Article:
New Delhi: World Mental Health Day is observed every year on 10 October to raise awareness about mental health issues, lack of proper infrastructure to support mental health patients and the social stigma faced by people suffering from mental illnesses. . This year’s theme is ‘Mental Health in an Unequal World’ and we reached out to Neerja Birla, founder and president of mental health NGO mPower, to share her thoughts on the same.
“Mental disorder does not discriminate between people – anyone can fall prey to it. So, why should there be discrimination in the care people receive? Sadly, we live in an unequal world where resources, opportunities and Solutions are unevenly distributed,” said Neerja.
Below are some of the key aspects of mental health conditions shared by Neerja Birla.
unequal access to mental health services
According to The Lancet, about 15 percent of global mental, neurological and substance abuse disorders occur in India. In 2017, 19.73 million people (14.3 percent of the population) had mental illnesses. Sadly, India also has the highest number of suicides in the world – 319 daily deaths in 2019.
In contrast, the number of mental health professionals in India is only up to 9,000 (0.75 per lakh population) and we have only 56,600 psychiatric beds for 135 crore people.
According to the National Mental Health Survey (NMHS), 80 percent of people with mental health disorders do not receive treatment for more than a year. Treatment intervals for various mental health disorders range from 28 percent to 83 percent. To close the treatment gap faster and faster, we need more hospitals, beds and trained personnel. We should also empower the mental health system with quality indicators.
how to bridge the gap
Every year 700 psychiatrists are graduating. But to bridge the current gap within 10 years, we need 2,700 annually. As of now, there is insufficient curriculum of mental health or psychiatry precipitated in medical colleges. Much more importance needs to be given to mental health studies. Online courses can increase reach to a great extent and help in bridging the gap rapidly.
The percentage of mental health concerns is even higher in rural India where treatment is hardly available. A partnership between psychiatrists, psychiatric social workers, anthropologists, NGOs and local volunteers can play an important role in making mental health accessible to a larger population.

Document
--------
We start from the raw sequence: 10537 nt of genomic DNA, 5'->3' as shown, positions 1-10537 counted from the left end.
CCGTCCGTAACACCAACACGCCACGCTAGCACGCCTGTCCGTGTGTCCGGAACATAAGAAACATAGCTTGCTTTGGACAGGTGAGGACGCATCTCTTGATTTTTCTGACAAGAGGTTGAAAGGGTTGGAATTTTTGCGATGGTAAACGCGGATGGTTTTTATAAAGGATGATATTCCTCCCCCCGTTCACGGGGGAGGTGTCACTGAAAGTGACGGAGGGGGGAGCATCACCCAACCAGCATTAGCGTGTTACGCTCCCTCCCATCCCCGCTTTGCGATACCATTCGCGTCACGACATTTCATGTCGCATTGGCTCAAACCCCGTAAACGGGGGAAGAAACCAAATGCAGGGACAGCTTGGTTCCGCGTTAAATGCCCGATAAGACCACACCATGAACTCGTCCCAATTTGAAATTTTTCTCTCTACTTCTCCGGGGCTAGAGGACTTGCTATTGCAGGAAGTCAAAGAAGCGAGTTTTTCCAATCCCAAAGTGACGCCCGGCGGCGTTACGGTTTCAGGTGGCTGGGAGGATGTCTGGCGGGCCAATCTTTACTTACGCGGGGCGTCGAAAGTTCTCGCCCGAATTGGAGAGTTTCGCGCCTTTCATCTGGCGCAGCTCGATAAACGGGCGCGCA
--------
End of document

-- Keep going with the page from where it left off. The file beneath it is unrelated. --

the gender aspect of mental health illness
The prevalence of eating disorders is significantly higher in women, along with depression and anxiety disorders. The association between depression and suicide death is even greater in women. 38 percent of working women in India show symptoms of mental illness, while only 26 percent of women do not work. In this unequal world, women are clearly even more disadvantaged. Steps need to be taken to look at women’s mental health from their perspective and find solutions specific to their needs.
According to the NMHS, mental illnesses disproportionately affect families with low income and employment and low education levels. The average expenditure on treatment and travel care by families is around 1,000-1,500 per month. There is a need to make mental health care more affordable in India. As per the Mental Health Act 2017 (MHA) directive, medical insurance is required to cover mental health interventions, including outpatient ones.
Difference in budget allocation between developing and developed countries
Developed countries spend 5-18 percent of the annual health budget on mental health care while India spends only 0.05 percent. After the MHA was passed in 2017, the budget for the National Mental Health Program was increased from Rs 3.5 million to Rs 5 million, but was later reduced to Rs 4 million. This is despite the fact that a survey showed a 367 percent jump in mental health questions even before the pandemic began. Funding for mental health needs to be increased rapidly and urgently to develop the infrastructure that is in dire need.
Two of the biggest challenges we have to overcome are lack of awareness and the stigma attached to mental health. Even educated people find it difficult to accept their mental illnesses. Furthermore, people with mental health issues are looked down upon and made to feel ashamed. This misinformation about mental health needs to be dispelled. People have to unite and actively raise their voice against stigma. A mental health concern is not a character flaw or personal failure. People with mental disorders can lead extremely productive lives and contribute members of society.
Language barrier to providing mental health treatment
The language barrier is also a major obstacle. All psychological and mental education vocabulary is in English. In such a scenario, the use of regional languages and colloquial language with the disadvantaged and uneducated sections of the society can create immediate rapport and trust, and speed up the process of creating awareness and promoting education.